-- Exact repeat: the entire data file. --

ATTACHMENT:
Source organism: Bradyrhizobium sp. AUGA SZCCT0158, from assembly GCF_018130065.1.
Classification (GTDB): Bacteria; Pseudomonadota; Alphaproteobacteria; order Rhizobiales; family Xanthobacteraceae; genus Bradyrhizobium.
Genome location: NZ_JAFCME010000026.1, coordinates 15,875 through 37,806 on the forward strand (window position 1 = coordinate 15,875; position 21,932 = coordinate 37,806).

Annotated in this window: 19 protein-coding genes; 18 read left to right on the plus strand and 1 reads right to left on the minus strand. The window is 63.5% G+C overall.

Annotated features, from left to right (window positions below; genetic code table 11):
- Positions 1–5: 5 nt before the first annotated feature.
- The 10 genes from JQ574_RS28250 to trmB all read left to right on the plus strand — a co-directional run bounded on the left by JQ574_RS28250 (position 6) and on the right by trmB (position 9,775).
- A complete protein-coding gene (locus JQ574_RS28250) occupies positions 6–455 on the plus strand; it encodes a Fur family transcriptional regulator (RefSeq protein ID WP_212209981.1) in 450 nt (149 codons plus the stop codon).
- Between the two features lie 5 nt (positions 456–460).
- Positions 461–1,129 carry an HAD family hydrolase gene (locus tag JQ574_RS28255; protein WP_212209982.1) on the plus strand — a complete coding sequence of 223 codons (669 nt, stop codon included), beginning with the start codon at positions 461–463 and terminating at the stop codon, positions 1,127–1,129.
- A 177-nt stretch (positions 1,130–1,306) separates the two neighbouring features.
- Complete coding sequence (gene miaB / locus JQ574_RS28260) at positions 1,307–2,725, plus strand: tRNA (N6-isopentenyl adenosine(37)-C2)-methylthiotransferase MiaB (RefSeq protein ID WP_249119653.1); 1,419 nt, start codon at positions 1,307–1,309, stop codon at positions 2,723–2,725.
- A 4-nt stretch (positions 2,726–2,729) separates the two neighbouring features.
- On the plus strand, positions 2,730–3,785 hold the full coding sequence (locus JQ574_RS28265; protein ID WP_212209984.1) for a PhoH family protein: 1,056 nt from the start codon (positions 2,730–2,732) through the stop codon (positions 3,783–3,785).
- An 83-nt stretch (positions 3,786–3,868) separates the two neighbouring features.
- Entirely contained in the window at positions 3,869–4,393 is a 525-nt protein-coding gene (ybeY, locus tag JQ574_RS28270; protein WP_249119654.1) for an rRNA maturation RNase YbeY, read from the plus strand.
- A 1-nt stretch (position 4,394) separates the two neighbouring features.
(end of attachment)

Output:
Source organism: Bradyrhizobium sp. AUGA SZCCT0158, from assembly GCF_018130065.1.
Classification (GTDB): Bacteria; Pseudomonadota; Alphaproteobacteria; order Rhizobiales; family Xanthobacteraceae; genus Bradyrhizobium.
Genome location: NZ_JAFCME010000026.1, coordinates 15,875 through 37,806 on the forward strand (window position 1 = coordinate 15,875; position 21,932 = coordinate 37,806).

Annotated in this window: 19 protein-coding genes; 18 read left to right on the plus strand and 1 reads right to left on the minus strand. The window is 63.5% G+C overall.

Annotated features, from left to right (window positions below; genetic code table 11):
- Positions 1–5: 5 nt before the first annotated feature.
- The 10 genes from JQ574_RS28250 to trmB all read left to right on the plus strand — a co-directional run bounded on the left by JQ574_RS28250 (position 6) and on the right by trmB (position 9,775).
- A complete protein-coding gene (locus JQ574_RS28250) occupies positions 6–455 on the plus strand; it encodes a Fur family transcriptional regulator (RefSeq protein ID WP_212209981.1) in 450 nt (149 codons plus the stop codon).
- Between the two features lie 5 nt (positions 456–460).
- Positions 461–1,129 carry an HAD family hydrolase gene (locus tag JQ574_RS28255; protein WP_212209982.1) on the plus strand — a complete coding sequence of 223 codons (669 nt, stop codon included), beginning with the start codon at positions 461–463 and terminating at the stop codon, positions 1,127–1,129.
- A 177-nt stretch (positions 1,130–1,306) separates the two neighbouring features.
- Complete coding sequence (gene miaB / locus JQ574_RS28260) at positions 1,307–2,725, plus strand: tRNA (N6-isopentenyl adenosine(37)-C2)-methylthiotransferase MiaB (RefSeq protein ID WP_249119653.1); 1,419 nt, start codon at positions 1,307–1,309, stop codon at positions 2,723–2,725.
- A 4-nt stretch (positions 2,726–2,729) separates the two neighbouring features.
- On the plus strand, positions 2,730–3,785 hold the full coding sequence (locus JQ574_RS28265; protein ID WP_212209984.1) for a PhoH family protein: 1,056 nt from the start codon (positions 2,730–2,732) through the stop codon (positions 3,783–3,785).
- An 83-nt stretch (positions 3,786–3,868) separates the two neighbouring features.
- Entirely contained in the window at positions 3,869–4,393 is a 525-nt protein-coding gene (ybeY, locus tag JQ574_RS28270; protein WP_249119654.1) for an rRNA maturation RNase YbeY, read from the plus strand.
- A 1-nt stretch (position 4,394) separates the two neighbouring features.